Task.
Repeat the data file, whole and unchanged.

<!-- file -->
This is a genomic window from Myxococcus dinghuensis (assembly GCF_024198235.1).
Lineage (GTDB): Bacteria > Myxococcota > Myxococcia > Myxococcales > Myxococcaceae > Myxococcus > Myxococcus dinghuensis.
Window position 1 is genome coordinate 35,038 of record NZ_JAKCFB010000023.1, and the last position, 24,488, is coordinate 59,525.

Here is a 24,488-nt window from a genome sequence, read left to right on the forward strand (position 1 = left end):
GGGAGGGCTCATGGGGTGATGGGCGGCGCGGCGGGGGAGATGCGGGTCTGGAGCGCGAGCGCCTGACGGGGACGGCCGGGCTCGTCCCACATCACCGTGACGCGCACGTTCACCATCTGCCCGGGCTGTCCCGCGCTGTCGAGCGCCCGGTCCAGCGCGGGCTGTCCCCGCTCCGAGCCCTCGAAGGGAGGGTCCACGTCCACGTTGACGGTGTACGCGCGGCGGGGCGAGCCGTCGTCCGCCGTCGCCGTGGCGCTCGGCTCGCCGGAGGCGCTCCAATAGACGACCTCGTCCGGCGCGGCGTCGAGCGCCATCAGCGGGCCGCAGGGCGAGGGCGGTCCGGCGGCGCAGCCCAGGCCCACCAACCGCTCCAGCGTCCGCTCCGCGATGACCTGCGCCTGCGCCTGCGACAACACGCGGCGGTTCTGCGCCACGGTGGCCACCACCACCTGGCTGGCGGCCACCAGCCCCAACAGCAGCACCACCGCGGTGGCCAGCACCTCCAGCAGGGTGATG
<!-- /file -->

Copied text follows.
This is a genomic window from Myxococcus dinghuensis (assembly GCF_024198235.1).
Lineage (GTDB): Bacteria > Myxococcota > Myxococcia > Myxococcales > Myxococcaceae > Myxococcus > Myxococcus dinghuensis.
Window position 1 is genome coordinate 35,038 of record NZ_JAKCFB010000023.1, and the last position, 24,488, is coordinate 59,525.

Here is a 24,488-nt window from a genome sequence, read left to right on the forward strand (position 1 = left end):
GGGAGGGCTCATGGGGTGATGGGCGGCGCGGCGGGGGAGATGCGGGTCTGGAGCGCGAGCGCCTGACGGGGACGGCCGGGCTCGTCCCACATCACCGTGACGCGCACGTTCACCATCTGCCCGGGCTGTCCCGCGCTGTCGAGCGCCCGGTCCAGCGCGGGCTGTCCCCGCTCCGAGCCCTCGAAGGGAGGGTCCACGTCCACGTTGACGGTGTACGCGCGGCGGGGCGAGCCGTCGTCCGCCGTCGCCGTGGCGCTCGGCTCGCCGGAGGCGCTCCAATAGACGACCTCGTCCGGCGCGGCGTCGAGCGCCATCAGCGGGCCGCAGGGCGAGGGCGGTCCGGCGGCGCAGCCCAGGCCCACCAACCGCTCCAGCGTCCGCTCCGCGATGACCTGCGCCTGCGCCTGCGACAACACGCGGCGGTTCTGCGCCACGGTGGCCACCACCACCTGGCTGGCGGCCACCAGCCCCAACAGCAGCACCACCGCGGTGGCCAGCACCTCCAGCAGGGTGATG